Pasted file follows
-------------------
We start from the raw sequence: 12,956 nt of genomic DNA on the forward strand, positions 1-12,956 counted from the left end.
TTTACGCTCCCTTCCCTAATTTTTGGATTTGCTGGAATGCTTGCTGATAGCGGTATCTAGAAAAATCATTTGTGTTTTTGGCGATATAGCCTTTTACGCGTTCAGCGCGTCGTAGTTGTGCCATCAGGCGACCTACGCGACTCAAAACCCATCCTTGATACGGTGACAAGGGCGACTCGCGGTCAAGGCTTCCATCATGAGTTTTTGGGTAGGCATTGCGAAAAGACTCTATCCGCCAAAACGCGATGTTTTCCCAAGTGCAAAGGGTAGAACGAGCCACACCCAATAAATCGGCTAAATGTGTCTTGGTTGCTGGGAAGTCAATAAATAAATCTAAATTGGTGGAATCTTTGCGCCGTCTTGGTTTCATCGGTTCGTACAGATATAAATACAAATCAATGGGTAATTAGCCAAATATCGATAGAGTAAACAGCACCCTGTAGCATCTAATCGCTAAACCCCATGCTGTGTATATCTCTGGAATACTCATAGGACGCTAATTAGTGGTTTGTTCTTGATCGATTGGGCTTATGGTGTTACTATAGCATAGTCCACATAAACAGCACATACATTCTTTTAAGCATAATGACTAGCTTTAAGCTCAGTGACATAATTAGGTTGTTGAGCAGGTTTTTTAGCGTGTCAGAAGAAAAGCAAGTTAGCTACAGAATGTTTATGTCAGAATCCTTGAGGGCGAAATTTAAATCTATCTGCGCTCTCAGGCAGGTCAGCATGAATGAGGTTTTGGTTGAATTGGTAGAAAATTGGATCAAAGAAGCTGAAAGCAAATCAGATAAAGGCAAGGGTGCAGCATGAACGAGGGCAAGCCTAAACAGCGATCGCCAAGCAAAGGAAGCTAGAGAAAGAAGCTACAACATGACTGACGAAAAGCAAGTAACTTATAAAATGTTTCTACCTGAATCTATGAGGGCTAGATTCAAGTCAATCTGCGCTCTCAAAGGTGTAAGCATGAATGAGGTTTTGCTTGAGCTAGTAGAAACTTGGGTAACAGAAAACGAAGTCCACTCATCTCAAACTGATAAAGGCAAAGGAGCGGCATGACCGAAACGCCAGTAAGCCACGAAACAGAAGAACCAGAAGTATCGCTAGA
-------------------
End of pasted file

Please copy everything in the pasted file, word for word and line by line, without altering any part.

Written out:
We start from the raw sequence: 12,956 nt of genomic DNA on the forward strand, positions 1-12,956 counted from the left end.
TTTACGCTCCCTTCCCTAATTTTTGGATTTGCTGGAATGCTTGCTGATAGCGGTATCTAGAAAAATCATTTGTGTTTTTGGCGATATAGCCTTTTACGCGTTCAGCGCGTCGTAGTTGTGCCATCAGGCGACCTACGCGACTCAAAACCCATCCTTGATACGGTGACAAGGGCGACTCGCGGTCAAGGCTTCCATCATGAGTTTTTGGGTAGGCATTGCGAAAAGACTCTATCCGCCAAAACGCGATGTTTTCCCAAGTGCAAAGGGTAGAACGAGCCACACCCAATAAATCGGCTAAATGTGTCTTGGTTGCTGGGAAGTCAATAAATAAATCTAAATTGGTGGAATCTTTGCGCCGTCTTGGTTTCATCGGTTCGTACAGATATAAATACAAATCAATGGGTAATTAGCCAAATATCGATAGAGTAAACAGCACCCTGTAGCATCTAATCGCTAAACCCCATGCTGTGTATATCTCTGGAATACTCATAGGACGCTAATTAGTGGTTTGTTCTTGATCGATTGGGCTTATGGTGTTACTATAGCATAGTCCACATAAACAGCACATACATTCTTTTAAGCATAATGACTAGCTTTAAGCTCAGTGACATAATTAGGTTGTTGAGCAGGTTTTTTAGCGTGTCAGAAGAAAAGCAAGTTAGCTACAGAATGTTTATGTCAGAATCCTTGAGGGCGAAATTTAAATCTATCTGCGCTCTCAGGCAGGTCAGCATGAATGAGGTTTTGGTTGAATTGGTAGAAAATTGGATCAAAGAAGCTGAAAGCAAATCAGATAAAGGCAAGGGTGCAGCATGAACGAGGGCAAGCCTAAACAGCGATCGCCAAGCAAAGGAAGCTAGAGAAAGAAGCTACAACATGACTGACGAAAAGCAAGTAACTTATAAAATGTTTCTACCTGAATCTATGAGGGCTAGATTCAAGTCAATCTGCGCTCTCAAAGGTGTAAGCATGAATGAGGTTTTGCTTGAGCTAGTAGAAACTTGGGTAACAGAAAACGAAGTCCACTCATCTCAAACTGATAAAGGCAAAGGAGCGGCATGACCGAAACGCCAGTAAGCCACGAAACAGAAGAACCAGAAGTATCGCTAGA